Beef Cattle in a "Living Barn"

Agroforestry integrates crops, trees and livestock in the same area and at the same time.

Together these components can create long-lasting sustainable farming  practices which can provide short-, medium-, and long-range economic, environmental and social benefits for farmers.   With so many Vermont farms on wooded hillsides and involving marginal lands, agroforestry approaches like maple sugaring and shiitake mushroom cultivation can present important opportunities for wooded areas to provide both environmental benefits and a cash crop to keep farms viable.

There are many approaches to agroforestry that can help farmers meet a variety of needs and address varied situations.

Common Types of Agroforestry Systems

Silvopasture: combines trees, forages and livestock. Trees can be arranged in a scattered or in a row fashion. Ideally, animals should be rotationally grazed and must enter the system when trees are strong enough to withstand their presence. Animals and forage benefit from shade and
shelter while trees and forages cycle animals' manure.

Alley cropping includes trees arranged in rows where crops are placed in wide alleyways between the tree rows. Hay or grazing animals can be intercropped along the alleyways.

Forest gardens integrate food, herbal, timber and specialty non-timber forest products in the same area allowing farmers sustainable income.

Riparian buffers provide river bank protection by reducing erosion and ecosystem conservation in waterways, enhancing water quality with the potential to offer extra revenue.

Windbreaks used for protecting crops from prevailing winds can also increase pollination, production and reduce wind erosion. Windbreak efficiency increases with the use of multiple species of trees and woody plants.

Economic Benefits of an Agroforestry System

Log-grown shiitakes are just one example of a possible agroforestry crop.

Agroforestry systems benefit from the multifunctionality of their integrated components (trees, crops and animals). Trees typically provide long-term investments while crops and animals offer shorter and medium term income.  The use of intermixed hardwood species, shrubs, crops, forage and grazing animals  also offers greater ecological resiliency, diversity and lower risks while ensuring higher income per acre.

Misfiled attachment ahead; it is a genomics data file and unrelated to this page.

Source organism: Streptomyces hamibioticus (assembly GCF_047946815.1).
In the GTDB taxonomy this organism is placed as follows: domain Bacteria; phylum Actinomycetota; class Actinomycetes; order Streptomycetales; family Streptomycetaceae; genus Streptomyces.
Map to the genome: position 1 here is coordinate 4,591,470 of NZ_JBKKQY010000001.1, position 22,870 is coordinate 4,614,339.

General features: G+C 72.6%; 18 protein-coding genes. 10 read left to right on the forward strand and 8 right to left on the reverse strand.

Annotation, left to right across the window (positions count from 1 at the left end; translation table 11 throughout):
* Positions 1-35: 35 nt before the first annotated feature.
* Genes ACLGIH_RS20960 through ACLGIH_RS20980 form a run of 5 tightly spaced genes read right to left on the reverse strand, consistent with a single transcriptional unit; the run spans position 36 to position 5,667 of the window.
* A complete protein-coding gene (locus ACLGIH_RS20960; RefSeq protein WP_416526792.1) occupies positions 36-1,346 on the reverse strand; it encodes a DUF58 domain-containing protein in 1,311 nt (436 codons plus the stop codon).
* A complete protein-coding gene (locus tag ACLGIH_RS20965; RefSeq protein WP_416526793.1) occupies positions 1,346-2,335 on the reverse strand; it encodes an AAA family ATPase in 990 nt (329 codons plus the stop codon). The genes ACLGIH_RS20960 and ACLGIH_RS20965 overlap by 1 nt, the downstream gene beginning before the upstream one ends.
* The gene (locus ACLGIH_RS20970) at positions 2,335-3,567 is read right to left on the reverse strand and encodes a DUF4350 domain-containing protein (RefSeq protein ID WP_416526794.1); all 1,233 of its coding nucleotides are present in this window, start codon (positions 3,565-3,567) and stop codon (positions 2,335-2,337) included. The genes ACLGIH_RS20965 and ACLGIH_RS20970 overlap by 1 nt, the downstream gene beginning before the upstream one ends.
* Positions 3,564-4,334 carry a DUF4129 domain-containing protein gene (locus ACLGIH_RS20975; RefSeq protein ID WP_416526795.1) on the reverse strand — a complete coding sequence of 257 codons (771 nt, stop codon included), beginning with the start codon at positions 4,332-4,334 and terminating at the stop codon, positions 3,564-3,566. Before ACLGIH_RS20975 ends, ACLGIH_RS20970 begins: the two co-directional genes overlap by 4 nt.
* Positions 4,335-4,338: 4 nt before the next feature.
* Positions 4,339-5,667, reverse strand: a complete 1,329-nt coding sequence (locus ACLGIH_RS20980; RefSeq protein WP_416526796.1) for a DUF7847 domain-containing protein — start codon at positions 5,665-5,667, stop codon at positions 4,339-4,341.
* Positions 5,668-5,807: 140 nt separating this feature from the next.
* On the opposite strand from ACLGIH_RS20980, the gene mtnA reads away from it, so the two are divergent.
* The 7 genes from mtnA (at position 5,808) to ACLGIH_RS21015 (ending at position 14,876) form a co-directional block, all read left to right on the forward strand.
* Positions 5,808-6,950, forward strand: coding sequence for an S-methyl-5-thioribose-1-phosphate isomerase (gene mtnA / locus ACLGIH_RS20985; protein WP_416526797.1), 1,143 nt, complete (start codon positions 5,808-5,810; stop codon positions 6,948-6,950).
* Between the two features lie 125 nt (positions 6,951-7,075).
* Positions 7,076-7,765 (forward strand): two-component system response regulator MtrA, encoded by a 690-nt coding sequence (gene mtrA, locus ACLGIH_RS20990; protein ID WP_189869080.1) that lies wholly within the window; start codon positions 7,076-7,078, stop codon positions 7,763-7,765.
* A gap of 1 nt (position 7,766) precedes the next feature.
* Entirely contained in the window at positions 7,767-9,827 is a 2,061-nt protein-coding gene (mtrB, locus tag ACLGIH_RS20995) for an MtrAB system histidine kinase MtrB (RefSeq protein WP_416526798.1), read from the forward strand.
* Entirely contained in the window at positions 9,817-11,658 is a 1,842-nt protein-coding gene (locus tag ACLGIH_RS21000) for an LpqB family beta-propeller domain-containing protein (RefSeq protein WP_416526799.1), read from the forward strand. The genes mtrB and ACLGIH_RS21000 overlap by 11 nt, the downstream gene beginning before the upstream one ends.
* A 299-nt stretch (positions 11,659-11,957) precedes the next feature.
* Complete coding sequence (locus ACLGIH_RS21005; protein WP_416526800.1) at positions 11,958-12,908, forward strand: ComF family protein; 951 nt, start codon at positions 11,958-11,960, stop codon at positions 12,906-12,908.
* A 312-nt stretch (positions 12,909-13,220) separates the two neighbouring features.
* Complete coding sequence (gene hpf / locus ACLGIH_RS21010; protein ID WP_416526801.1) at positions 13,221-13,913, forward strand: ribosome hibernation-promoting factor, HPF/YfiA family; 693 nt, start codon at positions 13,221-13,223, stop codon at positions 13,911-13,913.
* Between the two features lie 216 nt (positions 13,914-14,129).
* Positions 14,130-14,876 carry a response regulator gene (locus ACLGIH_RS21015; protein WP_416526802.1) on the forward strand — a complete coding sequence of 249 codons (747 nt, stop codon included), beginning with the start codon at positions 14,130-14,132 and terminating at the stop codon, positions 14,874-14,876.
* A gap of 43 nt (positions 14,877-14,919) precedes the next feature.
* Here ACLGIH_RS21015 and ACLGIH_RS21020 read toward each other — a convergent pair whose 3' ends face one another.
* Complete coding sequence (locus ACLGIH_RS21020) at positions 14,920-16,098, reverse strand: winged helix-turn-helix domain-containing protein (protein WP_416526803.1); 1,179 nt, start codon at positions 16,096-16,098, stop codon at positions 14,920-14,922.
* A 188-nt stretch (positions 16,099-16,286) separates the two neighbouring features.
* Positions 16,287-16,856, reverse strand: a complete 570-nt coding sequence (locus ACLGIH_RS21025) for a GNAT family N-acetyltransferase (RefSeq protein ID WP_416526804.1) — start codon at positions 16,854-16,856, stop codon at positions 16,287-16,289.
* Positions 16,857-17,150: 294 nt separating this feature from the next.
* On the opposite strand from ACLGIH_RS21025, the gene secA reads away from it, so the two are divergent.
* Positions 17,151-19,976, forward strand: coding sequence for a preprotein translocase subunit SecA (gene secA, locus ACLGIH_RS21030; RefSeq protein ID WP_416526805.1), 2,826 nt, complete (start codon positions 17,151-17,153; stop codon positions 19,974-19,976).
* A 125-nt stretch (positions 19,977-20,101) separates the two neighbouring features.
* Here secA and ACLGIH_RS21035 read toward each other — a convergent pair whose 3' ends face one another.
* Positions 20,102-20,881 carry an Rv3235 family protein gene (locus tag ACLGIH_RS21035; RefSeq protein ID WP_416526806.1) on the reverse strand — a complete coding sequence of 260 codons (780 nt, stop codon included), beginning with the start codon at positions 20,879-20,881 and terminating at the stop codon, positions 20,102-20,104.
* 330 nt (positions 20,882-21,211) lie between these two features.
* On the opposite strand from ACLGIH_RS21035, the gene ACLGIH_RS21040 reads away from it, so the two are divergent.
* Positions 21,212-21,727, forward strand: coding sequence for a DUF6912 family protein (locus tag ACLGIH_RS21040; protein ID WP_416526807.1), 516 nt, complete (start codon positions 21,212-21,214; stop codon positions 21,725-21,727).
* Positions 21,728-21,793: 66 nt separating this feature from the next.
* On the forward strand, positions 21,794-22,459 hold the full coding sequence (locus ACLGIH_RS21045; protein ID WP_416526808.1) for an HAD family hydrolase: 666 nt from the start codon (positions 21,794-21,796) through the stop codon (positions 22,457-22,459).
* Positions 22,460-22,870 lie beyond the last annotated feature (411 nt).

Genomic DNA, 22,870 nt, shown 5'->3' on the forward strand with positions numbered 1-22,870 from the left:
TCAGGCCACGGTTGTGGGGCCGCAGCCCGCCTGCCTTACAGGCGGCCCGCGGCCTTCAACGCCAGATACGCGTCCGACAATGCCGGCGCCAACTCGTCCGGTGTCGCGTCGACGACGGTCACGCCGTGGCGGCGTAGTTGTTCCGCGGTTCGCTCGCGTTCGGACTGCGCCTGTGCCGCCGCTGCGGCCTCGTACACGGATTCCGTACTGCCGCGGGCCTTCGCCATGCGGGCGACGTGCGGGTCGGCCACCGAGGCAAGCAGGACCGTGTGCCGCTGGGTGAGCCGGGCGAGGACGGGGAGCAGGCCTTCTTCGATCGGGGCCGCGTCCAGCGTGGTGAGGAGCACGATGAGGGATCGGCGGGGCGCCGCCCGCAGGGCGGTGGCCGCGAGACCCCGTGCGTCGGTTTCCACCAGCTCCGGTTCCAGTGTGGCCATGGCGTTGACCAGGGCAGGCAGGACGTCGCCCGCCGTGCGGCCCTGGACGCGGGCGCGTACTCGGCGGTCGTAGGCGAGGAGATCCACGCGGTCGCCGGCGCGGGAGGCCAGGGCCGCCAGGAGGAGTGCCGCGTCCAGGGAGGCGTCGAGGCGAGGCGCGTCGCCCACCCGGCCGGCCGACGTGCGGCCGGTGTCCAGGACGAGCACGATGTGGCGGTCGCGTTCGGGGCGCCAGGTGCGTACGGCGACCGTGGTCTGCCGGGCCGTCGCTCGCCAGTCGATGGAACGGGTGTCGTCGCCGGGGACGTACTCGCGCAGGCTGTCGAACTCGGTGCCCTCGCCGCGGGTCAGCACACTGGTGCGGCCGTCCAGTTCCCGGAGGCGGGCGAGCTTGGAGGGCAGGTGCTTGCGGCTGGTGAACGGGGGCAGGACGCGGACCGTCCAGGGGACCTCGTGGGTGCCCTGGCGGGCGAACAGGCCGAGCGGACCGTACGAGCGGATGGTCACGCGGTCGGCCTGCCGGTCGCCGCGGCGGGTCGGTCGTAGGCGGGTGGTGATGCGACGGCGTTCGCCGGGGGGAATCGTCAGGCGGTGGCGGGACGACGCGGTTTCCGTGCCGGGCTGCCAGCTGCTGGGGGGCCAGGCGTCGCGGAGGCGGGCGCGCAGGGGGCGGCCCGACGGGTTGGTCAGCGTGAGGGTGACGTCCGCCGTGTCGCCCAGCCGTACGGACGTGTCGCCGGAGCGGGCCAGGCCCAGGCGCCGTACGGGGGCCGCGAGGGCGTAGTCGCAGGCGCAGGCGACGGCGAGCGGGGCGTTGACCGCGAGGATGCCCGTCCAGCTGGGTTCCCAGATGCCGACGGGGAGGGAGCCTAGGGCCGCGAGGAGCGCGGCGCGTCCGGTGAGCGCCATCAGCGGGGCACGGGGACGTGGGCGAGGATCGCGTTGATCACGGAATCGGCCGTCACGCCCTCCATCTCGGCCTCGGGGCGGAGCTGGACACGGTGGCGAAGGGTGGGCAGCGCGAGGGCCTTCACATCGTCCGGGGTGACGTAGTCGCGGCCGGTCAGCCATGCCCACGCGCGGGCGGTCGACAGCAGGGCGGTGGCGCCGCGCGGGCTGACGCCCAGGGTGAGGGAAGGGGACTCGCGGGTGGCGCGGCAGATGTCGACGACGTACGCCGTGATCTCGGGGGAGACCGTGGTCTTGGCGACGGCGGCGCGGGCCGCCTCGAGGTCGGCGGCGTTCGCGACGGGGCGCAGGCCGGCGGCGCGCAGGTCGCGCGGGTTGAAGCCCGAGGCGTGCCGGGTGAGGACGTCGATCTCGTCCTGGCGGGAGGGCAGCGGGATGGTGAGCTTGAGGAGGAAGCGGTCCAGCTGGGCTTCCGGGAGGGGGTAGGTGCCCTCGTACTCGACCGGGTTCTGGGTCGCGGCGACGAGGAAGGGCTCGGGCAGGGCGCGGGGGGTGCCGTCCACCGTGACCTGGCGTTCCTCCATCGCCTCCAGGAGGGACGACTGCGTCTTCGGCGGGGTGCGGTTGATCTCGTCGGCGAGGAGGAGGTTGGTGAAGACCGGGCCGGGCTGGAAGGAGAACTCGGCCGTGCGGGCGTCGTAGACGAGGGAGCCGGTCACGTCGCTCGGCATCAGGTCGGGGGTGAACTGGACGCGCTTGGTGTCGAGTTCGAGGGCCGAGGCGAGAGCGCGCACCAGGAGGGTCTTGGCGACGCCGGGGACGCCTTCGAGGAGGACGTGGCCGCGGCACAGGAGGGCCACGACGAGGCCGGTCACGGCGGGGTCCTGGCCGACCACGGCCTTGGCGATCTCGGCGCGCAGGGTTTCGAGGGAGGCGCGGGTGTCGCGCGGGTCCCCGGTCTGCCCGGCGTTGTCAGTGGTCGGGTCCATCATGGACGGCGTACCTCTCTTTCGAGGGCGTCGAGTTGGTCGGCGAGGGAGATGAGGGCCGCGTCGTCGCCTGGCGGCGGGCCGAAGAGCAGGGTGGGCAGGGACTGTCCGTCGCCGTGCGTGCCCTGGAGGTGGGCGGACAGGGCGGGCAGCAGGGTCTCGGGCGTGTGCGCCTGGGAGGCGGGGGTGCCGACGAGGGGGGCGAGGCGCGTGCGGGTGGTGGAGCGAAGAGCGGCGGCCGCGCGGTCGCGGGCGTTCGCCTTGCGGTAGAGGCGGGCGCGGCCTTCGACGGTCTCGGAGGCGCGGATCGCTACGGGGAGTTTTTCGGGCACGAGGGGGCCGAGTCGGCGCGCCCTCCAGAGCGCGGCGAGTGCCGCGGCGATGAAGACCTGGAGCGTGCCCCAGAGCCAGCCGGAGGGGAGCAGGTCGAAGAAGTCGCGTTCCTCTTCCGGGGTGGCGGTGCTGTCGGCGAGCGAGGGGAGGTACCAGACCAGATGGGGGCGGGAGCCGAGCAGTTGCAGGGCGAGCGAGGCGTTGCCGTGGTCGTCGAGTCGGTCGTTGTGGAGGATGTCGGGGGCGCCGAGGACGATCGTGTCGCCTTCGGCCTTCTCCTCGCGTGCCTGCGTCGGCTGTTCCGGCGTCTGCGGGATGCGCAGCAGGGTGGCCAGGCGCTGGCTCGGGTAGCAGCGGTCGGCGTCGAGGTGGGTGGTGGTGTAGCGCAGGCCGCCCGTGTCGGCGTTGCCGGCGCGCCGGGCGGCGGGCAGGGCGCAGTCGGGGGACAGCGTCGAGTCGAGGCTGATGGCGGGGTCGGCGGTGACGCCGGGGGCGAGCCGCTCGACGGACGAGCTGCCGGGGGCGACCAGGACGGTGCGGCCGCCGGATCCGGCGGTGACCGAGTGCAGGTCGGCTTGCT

Environmental Benefits

Farmers on a Farm Tour Learning about Environmental Benefits of Diverse Plantings

Agroforestry systems can be planned and arranged to mimic forests, protecting water and soil quality, producing food and raw materials while supporting wildlife.

Single or multiple species can be used, however, different species can help minimize risks and add more economic and environmental sustainability over time. Trees and shrubs act as carbon “sinks” and storage, offsetting animal emissions, connecting forest patches and acting as wildlife corridors.

 

Interested in knowing more about the Center's work or do you have a question we haven't answered here?  Contact us via email or  802-656-5459 and we'll do our best to help.

Woodcut of a farm with people gathering produce and cows grazing

Contact

  • Help with a plan for grazing your livestock:  Kimberly Hagen at  802-656-3834 or.kimberly.hagen@uvm.edu
  • General inquiries and potential partnerships: Jenn Colby at 802-535-7606 or jcolby@uvm.edu
  • Vermont Dairy Grazing Apprenticeship Program Education Coordinator Mary Ellen Franklin at MaryEllen.Franklin@uvm.edu
  • Pasture walks and other upcoming events: Colene Reed at colene.reed@uvm.edu
  • Help with your Connecticut River watershed farm, including nutrient management and other water quality-related issues: Laura Johnson at laura.o.johnson@uvm.edu
  • Research questions or ideas: Juan Alvez at 802-656-6116 or juan.alvez@uvm.edu
  • Include pasture-related events in online or email Pasture Calendars: Cheryl Herrick at cheryl.herrick@uvm.edu

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